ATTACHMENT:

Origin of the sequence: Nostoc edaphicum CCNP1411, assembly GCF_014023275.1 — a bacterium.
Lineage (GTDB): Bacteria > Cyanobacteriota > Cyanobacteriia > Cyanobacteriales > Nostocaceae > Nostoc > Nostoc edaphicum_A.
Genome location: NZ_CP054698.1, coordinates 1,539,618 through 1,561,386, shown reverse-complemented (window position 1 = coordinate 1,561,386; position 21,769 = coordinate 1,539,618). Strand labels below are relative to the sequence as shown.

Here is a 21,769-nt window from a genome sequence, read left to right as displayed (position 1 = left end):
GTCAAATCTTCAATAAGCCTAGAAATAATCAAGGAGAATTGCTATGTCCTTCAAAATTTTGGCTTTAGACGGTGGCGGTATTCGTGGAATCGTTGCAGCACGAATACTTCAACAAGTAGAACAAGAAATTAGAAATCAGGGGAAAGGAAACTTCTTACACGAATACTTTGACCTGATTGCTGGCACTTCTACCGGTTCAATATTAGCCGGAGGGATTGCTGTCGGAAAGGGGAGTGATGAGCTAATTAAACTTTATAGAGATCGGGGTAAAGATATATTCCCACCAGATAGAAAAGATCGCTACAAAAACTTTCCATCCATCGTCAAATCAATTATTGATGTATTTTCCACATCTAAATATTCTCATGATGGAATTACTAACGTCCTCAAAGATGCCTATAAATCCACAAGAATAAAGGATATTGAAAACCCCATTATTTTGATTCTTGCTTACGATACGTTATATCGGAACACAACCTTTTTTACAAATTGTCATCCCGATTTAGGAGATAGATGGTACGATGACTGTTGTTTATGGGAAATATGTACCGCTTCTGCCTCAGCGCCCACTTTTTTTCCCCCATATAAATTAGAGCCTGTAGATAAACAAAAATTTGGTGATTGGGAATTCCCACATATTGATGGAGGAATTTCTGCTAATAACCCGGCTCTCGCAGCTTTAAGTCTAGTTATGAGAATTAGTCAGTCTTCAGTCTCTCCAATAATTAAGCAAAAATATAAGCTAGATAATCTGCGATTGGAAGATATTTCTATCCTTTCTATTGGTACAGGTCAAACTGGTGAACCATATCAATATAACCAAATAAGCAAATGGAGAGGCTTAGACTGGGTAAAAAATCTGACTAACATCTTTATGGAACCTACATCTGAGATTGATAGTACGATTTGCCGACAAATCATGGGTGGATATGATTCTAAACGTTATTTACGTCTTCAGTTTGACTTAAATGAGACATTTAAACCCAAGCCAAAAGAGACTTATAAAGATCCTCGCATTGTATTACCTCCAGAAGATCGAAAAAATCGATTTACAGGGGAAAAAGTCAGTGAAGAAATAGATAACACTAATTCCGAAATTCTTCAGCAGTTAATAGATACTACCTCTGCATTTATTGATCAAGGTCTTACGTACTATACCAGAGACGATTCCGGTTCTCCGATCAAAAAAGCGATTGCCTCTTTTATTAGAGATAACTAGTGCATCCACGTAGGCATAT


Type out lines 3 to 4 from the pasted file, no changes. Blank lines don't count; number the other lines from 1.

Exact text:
Genome location: NZ_CP054698.1, coordinates 1,539,618 through 1,561,386, shown reverse-complemented (window position 1 = coordinate 1,561,386; position 21,769 = coordinate 1,539,618). Strand labels below are relative to the sequence as shown.

Here is a 21,769-nt window from a genome sequence, read left to right as displayed (position 1 = left end):